Francine Menashy Global education governance and policy
Available in the United States via Columbia University's Teachers College Press, in Canada via University of Toronto Press, and Amazon. ___ Partnerships are now pervasive in global education and development, but are they creating equitable, cooperative, and positive relationships? Through case studies of prominent multistakeholder partnerships as well as a comprehensive analysis of the global education network, this book exposes clear power imbalances that persist in the international aid environment. Actors and organizations from high-income countries continue to wield disproportionate influence, while the private sector holds a growing degree of authority in public policy circles. In light of such evidence, the book questions if partnerships truly ameliorate power asymmetries, or if they instead reproduce the precise inequities they are meant to eliminate.
Acclaim for International Aid to Education: “International Aid to Education is an urgent read for anyone working in international development. Menashy problematizes the embrace of partnerships, constructively examining the content and nature of collaborations in educational development and aid. Her work points to ways in which all of us working in research, policy, and practice can rethink our own roles in perpetuating power imbalances and inequities.” ~ Sarah Dryden-Peterson, Harvard Graduate School of Education
“Francine Menashy's new book provides a fresh and innovative take on power and politics within multistakeholder partnerships in international development. Focusing on two recent partnerships that aim to support education in some of the world's most difficult contexts—the Global Partnership for Education and Education Cannot Wait—this book explores the uneasy evolution of power dynamics between private authority and official actors in international aid. It makes a strong new contribution to the study of global governance and education policy.” ~ Karen Mundy, University of Toronto
"International Aid to Education is an important read for individuals and groups involved in the international aid environment. With its rigorous empirical research, it validates concerns that many of us have raised in our classrooms, conferences, and gatherings and shows that power imbalances in international aid to education are deep-seated and extensive. As Menashy explains, while the field of international education has made important strides in addressing resource imbalances, we continue to fall short." - Harvard Educational Review
"An essential reference for scholars and practitioners interested in taking a critical look at the evolution of the aid architecture, particularly in the education sector, and in better understanding persisting and emerging challenges." - International Review of Education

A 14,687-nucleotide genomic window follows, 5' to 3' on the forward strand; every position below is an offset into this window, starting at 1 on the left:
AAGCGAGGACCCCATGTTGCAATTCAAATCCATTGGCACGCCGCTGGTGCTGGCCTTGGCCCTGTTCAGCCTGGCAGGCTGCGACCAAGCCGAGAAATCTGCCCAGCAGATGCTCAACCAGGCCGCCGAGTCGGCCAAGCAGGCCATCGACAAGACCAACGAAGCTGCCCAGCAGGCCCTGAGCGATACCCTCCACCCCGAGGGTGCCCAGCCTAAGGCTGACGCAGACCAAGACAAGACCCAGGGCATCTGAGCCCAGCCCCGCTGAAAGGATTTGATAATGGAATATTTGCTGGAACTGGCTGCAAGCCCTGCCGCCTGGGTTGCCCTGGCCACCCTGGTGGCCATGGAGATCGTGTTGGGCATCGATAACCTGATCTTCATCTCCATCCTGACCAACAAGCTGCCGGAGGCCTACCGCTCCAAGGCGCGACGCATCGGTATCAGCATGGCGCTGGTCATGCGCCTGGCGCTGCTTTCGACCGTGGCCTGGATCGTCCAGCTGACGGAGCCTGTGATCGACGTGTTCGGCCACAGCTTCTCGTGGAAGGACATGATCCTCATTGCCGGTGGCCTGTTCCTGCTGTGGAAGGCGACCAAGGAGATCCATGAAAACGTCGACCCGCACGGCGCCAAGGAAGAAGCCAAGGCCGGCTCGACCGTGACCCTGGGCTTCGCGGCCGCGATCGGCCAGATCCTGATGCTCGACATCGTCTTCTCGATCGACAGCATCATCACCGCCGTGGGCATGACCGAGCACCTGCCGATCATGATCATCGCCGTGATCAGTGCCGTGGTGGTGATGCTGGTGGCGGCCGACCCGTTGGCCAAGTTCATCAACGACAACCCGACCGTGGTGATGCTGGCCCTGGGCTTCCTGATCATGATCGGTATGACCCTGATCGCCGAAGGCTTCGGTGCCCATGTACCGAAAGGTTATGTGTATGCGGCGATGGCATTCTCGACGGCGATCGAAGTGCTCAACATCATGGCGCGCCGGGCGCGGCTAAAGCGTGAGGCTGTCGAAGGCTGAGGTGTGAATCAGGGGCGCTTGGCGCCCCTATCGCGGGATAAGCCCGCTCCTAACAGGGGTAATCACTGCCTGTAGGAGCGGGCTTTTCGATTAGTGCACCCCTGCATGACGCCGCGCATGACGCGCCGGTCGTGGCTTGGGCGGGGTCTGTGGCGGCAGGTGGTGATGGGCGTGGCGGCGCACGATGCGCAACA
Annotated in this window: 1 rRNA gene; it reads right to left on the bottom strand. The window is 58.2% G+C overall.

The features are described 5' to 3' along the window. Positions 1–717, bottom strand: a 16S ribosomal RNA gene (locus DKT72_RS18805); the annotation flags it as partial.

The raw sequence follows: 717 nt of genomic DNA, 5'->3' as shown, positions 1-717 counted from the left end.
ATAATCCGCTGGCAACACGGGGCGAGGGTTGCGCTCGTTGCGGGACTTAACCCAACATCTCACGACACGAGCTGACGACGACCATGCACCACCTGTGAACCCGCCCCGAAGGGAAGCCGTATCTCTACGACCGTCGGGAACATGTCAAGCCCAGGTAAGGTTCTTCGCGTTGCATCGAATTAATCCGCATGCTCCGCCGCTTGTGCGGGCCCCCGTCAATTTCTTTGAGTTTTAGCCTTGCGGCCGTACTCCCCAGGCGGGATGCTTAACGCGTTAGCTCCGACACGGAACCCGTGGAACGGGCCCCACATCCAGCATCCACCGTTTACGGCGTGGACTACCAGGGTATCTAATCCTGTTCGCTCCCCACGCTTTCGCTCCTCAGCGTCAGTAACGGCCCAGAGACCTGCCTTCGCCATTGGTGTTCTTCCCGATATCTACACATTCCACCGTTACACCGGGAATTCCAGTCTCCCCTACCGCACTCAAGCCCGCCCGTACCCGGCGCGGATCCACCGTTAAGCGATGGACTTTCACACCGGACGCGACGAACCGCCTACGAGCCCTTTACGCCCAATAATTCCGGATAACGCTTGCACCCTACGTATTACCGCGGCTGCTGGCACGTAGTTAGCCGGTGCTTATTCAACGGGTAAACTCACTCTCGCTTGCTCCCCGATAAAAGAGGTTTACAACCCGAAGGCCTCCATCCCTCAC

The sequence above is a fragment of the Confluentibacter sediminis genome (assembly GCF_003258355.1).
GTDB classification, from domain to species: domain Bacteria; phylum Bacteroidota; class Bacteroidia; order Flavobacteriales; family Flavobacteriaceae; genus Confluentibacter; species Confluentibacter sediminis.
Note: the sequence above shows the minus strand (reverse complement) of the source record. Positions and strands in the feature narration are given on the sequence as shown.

"The author details how structural power in partnership remains clear and propagates power differentials by reinforcing power to some while systematically disempowering others." - Teachers College Record
2020 CIES Globalization and Education SIG Best Book Award Runner-Up
Available via Edward Elgar Publishing and Amazon. ___ This insightful book brings together both academics and researchers from a variety of international organizations and aid agencies to explore the complexities of public private partnerships (PPPs) as a resurgent, hybrid mode of educational governance that operates across scales, from the community to the global. The contributors expertly study the different types of partnership arrangements and thoroughly critique the value of PPPs. Some chapters explore how PPPs, as a policy idea, have been constructed in transnational agendas for educational development and circulated globally, whilst other chapters explore the role and implications of PPPs in developing countries, providing arguments for and against an expanding reliance on PPPs in national educational systems. The theoretical framing of the book draws upon leading theories of international relations to develop a unique perspective on the global governance of education. It will prove insightful for both scholars and policymakers in public policy and education.
Acclaim for Public Private Partnerships: Public Private Partnerships in Education is a scholarly contribution to the growing literature on the topic, providing useful insights into the problem. The wide perspectives provided compel the serious readers to go for in-depth research on many related aspects. – Jandhyala B.G. Tilak, Journal of Educational Planning and Administration
Far from simply being a form of cost sharing between the “state” and the “market,” PPP has been celebrated by some, and condemned by others, as the champion of change in the new millennium. This book has been written by the best minds in education policy, political economy, and development studies. They convincingly argue that public private partnership represents a new mode of governance that ranges from covert support of the private sector (vouchers, subsidies) to overt collaboration with corporate actors in the rapidly growing education industry. The analyses are simply brilliant and indispensable for understanding how and why this particular best/worst practice went global. – Gita Steiner-Khamsi, Columbia University